Summer is the time of year for outdoor relaxation. A time of picnics and gardening, of fresh air and warmth after being shut up indoors all winter long. As wonderful as summertime is, there are downsides to the season. Nothing can ruin your summer fun faster than the presence of mosquitoes.
Mosquitoes suck! No question about it, they are annoying as hell and if the buzzing isn’t enough, it’s the biting that leaves you all marked up and itching that really blows.So naturally you just buy the over the counter stuff, and spray all over yourself, right?
Yeah, right, if you are really into dousing yourself with those nasty chemicals that stick to your skin, smell toxic, and actually are toxic if you happen to ingest them.
There are alternatives that are not only safer but just as, if not more, effective.
Apparently scent plays a role on whether or not one is prone to be bit. Certain acid production on the skin, or a lot of cholesterol or steroidal concentration on the skin can be prime biting ground for these pesky bugs.
Carbon dioxide on the skin, produced by those who are pregnant or overweight can attract more mosquitoes as well.
Beyond the bites, mosquitoes can also carry diseases such as the following:
- Yellow Fever (causes chills, jaundice, and vomiting)
- Malaria (causes vomiting, fever, chills)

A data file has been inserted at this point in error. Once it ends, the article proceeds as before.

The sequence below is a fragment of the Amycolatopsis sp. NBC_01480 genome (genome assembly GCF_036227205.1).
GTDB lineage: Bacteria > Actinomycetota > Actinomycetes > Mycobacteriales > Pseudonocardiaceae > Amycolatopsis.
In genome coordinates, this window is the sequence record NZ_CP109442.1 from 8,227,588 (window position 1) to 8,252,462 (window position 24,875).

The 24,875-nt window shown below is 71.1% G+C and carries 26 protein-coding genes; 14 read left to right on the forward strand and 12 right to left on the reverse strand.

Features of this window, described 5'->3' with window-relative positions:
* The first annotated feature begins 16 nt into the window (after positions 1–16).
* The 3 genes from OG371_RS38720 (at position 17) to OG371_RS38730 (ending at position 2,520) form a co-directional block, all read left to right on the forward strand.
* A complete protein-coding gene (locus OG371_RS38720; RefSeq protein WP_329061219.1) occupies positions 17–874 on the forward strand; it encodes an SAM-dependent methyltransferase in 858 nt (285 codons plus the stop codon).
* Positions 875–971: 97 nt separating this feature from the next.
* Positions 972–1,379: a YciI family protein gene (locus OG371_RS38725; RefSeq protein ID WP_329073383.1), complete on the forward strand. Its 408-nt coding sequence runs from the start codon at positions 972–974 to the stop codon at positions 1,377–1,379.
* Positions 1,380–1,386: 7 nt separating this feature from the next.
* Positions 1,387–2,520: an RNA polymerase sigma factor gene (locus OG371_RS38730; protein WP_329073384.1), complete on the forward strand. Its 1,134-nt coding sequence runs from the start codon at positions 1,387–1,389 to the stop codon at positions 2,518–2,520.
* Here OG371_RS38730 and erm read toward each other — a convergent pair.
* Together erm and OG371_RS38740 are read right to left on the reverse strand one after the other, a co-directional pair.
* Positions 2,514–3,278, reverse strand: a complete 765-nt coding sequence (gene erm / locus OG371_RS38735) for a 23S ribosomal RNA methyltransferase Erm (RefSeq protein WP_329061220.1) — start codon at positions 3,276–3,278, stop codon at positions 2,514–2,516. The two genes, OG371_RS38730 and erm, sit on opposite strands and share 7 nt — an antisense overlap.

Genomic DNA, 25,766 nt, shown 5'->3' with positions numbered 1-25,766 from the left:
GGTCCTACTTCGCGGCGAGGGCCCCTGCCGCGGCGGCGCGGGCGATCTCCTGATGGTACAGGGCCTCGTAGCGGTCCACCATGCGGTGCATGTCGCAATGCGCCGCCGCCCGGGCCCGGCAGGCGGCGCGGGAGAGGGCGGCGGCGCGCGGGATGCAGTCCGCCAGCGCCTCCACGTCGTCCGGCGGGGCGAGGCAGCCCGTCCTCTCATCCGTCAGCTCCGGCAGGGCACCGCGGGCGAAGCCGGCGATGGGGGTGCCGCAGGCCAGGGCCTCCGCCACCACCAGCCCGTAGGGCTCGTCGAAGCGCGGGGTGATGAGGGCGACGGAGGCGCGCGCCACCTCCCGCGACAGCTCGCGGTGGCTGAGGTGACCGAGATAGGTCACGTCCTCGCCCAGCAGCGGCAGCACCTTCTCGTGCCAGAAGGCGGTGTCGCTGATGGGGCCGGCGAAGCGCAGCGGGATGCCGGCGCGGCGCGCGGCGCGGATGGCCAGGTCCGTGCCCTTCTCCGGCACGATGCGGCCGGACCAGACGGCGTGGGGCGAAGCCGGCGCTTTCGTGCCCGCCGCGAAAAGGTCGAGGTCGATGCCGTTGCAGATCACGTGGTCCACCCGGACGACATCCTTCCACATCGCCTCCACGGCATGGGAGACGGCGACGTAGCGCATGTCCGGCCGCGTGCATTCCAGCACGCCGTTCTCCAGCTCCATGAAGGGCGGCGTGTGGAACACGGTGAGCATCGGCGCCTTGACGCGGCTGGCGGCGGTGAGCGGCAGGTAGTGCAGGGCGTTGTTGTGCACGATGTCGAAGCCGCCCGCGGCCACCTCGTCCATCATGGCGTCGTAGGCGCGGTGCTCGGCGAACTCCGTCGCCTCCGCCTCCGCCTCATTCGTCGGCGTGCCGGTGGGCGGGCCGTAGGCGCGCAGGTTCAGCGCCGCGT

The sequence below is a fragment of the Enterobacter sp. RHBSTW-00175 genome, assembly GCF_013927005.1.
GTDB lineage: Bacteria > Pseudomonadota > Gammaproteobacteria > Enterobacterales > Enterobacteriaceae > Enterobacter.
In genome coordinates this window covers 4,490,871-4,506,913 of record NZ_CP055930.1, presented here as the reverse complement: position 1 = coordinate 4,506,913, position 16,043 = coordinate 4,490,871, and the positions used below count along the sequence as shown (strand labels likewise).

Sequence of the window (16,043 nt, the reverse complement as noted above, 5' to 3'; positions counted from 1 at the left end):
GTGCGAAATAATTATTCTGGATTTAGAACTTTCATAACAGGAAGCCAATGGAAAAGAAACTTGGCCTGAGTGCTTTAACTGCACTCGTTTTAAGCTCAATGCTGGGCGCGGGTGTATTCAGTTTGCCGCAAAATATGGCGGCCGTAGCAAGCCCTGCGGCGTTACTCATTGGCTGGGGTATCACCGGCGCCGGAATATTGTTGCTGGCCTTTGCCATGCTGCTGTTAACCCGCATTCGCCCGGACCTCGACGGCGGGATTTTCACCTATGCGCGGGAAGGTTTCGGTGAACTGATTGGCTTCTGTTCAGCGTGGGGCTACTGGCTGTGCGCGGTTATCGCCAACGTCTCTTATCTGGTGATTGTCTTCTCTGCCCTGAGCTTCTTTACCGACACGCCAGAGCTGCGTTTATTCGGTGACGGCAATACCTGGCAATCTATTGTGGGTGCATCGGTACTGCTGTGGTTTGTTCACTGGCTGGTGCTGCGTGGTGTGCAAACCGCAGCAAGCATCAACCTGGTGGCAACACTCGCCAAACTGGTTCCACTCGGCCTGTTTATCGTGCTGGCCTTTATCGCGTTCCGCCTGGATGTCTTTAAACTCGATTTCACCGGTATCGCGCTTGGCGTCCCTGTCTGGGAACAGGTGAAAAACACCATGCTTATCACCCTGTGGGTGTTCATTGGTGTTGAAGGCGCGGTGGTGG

- Zika (causes birth defects)
- West Nile (causes rashes, fever, joint pain, and vomiting)
- Dengue (causes severe, hemorrhagic fever)
- Chikungunya (causes rashes, joint pain, and nausea)
- Jamestown Canyon (causes flu-like symptoms)
- Snowshoe Hare (causes vomiting, rashes, dizziness)
- Rift Valley Fever (causes eye damage, dizziness, weakness)
- La Crosse Encephalitis (causes nausea and fever)
With 175 different kinds of mosquitoes in the US, the chances of them carrying a variety of the above is definitely there, thus you should be aware of how to protect you and your family, naturally, without having to resort to chemicals.
Yes, there is a vitamin, B1 aka thiamine, that can be used as a natural mosquito repellant.
You can get B1 through sources such as kale, spinach, cabbage, eggplant, onions, broccoli, green beans, summer squash, and sunflower seeds.
Taking in enough B1 will give off what is described as a “yeasty” type of small. This is undetectable to humans, but mosquitoes can pick it up and they hate it!
How about a natural DIY bug spray? This one works awesome. You use organic apple cider vinegar and fresh parsley! Add a handful of fresh parsley leaves and then add in four ounces of organic apple cider vinegar to a mortar and pestle.
Now you want to mash the leaves thoroughly. Then let the mix sit overnight, or at least for several hours. Strain out all the solids.
Then pour the liquid into a spray bottle. Keep it in the fridge and you can even add essential oils to give it a pleasant smelling scent!